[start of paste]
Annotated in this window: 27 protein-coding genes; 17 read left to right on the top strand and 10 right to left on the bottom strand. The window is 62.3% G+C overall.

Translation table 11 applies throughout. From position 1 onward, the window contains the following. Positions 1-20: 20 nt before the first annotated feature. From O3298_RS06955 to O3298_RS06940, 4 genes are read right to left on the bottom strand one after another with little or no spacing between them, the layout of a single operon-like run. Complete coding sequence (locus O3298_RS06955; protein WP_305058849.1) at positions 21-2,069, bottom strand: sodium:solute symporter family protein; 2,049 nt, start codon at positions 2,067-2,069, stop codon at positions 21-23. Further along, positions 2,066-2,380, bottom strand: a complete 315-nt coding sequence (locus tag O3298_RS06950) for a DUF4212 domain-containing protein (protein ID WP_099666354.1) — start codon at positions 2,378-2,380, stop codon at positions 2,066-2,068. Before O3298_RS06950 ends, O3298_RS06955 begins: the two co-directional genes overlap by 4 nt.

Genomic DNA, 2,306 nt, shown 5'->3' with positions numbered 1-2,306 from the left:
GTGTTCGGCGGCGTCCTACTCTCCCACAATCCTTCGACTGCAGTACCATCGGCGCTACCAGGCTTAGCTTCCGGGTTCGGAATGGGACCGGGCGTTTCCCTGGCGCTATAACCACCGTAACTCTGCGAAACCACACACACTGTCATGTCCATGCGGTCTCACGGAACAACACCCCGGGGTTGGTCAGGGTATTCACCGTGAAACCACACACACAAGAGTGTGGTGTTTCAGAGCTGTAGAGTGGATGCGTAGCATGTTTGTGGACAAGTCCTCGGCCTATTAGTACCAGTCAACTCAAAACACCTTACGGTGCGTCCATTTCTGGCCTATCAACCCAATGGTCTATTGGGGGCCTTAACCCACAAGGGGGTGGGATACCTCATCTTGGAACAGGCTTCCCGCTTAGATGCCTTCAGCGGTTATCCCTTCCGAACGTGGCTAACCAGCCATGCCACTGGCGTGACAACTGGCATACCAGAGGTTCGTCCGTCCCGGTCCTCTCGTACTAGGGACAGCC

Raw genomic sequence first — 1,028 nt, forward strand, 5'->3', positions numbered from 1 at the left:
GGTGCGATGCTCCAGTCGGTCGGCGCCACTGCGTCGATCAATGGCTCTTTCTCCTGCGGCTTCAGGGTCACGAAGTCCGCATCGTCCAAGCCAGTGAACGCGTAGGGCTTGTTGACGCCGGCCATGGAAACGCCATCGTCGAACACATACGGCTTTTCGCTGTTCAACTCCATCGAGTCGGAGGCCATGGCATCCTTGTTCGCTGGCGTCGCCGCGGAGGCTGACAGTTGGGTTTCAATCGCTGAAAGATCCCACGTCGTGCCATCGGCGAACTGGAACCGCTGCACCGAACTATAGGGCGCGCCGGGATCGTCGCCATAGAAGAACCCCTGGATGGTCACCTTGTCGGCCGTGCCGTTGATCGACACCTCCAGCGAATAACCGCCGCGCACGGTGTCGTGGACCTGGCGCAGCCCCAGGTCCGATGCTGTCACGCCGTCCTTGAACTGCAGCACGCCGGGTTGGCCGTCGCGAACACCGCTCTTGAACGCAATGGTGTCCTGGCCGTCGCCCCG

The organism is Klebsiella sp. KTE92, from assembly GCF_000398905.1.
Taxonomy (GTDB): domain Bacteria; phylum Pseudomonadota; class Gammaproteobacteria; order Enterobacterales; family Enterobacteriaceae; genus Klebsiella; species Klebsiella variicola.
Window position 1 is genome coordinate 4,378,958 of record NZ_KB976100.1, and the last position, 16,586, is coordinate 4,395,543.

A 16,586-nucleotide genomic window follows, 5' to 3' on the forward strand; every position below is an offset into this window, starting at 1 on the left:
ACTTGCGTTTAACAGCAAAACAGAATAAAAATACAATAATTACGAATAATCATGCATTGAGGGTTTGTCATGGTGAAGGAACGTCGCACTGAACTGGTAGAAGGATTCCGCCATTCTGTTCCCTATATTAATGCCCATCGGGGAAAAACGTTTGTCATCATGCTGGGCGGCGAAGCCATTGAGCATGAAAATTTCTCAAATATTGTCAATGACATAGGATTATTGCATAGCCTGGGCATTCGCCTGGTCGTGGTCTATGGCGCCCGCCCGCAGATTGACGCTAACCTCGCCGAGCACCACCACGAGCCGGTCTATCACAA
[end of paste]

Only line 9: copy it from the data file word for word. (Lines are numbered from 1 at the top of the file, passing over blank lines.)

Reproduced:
Window position 1 is genome coordinate 4,378,958 of record NZ_KB976100.1, and the last position, 16,586, is coordinate 4,395,543.